Enlightened Despotism

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Enlightened Despots
12/2/2012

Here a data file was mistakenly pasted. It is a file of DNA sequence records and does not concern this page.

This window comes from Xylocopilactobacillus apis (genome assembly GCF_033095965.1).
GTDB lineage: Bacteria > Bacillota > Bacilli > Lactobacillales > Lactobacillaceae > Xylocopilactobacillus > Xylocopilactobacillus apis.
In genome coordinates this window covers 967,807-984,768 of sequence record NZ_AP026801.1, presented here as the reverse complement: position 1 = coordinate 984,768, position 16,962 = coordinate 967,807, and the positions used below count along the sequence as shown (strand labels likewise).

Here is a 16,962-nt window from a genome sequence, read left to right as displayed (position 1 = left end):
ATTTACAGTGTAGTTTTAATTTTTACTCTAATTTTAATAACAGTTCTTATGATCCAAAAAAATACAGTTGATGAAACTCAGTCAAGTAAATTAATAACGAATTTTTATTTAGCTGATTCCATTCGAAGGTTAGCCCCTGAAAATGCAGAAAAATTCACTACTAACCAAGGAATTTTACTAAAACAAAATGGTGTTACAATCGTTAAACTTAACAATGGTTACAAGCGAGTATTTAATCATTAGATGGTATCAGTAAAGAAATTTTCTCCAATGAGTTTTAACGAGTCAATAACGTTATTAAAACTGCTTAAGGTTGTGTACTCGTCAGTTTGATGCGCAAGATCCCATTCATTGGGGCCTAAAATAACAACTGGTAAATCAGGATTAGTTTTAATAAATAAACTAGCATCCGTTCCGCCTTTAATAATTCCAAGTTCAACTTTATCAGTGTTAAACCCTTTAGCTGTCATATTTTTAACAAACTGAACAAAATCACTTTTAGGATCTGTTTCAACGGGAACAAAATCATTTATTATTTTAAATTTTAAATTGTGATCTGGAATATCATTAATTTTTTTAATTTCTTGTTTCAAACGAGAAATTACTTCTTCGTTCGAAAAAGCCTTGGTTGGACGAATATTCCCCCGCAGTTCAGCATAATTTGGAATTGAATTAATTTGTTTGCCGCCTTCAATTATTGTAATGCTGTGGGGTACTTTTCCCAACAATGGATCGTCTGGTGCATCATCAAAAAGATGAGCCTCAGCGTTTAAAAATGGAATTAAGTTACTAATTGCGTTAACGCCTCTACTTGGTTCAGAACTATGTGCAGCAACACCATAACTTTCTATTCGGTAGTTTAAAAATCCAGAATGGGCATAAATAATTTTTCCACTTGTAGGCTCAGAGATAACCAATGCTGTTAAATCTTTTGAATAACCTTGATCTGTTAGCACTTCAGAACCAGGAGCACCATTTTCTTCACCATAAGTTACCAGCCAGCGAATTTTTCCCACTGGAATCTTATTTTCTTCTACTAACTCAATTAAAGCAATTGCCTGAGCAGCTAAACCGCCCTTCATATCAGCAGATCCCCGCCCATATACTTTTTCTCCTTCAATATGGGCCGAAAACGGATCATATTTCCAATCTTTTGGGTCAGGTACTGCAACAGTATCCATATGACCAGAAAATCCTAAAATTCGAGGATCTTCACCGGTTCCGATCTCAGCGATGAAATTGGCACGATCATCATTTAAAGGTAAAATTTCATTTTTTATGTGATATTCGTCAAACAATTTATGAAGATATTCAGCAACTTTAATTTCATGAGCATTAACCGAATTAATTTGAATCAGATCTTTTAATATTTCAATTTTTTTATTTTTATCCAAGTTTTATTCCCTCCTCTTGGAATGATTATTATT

AP European History Also known as benevolent despotism, the form of government in which absolute monarchs pursued legal, social, and educational reforms inspired by the ideals and philosophy of the Enlightenment, enlightened despotism spread throughout Europe during the 18th century. Monarchs ruled with the intent of improving the lives of their subjects in order to strengthen or reinforce their authority. Implicit in this philosophy was that the sovereign knew the interests of his, or her, subjects better than they themselves. Therefore, his responsibility to them thus precluded their political participation for the state. Among the most prominent Enlightened Despots were Frederick II of Prussia, Joseph II of Austria, and Catharine II of Russia. “The great” as he is often referred to, Frederick II (born January 1712, died august 1786) was one of the great leaders of the militaristic state of Prussia. Frederick generally supported religious toleration through his reign (1740-1786), including the retention of the Jesuits as teachers in some of the major regions of Prussia. He recognized the educational skills the Jesuits had as an asset for the nation. Frederick the great also encouraged the movement of Jewish citizens from the cities to the Polish border where they would be completely free to trade under the protection of the state. In addition to religious tolerance, the enlightened despot was also renowned for modernizing the nation of Prussia from a small relatively insignificant country into an economically strong and politically reformed state, basing its political significance to a militaristic society. Frederick II’s personal life almost reflected the enlightenment directly through his education, musical and artistic interests. A gifted musician who played the flute, composed over a hundred different sonnets and four symphonies, Frederick could speak French, English, Spanish, Portuguese, and Italian; he also understood

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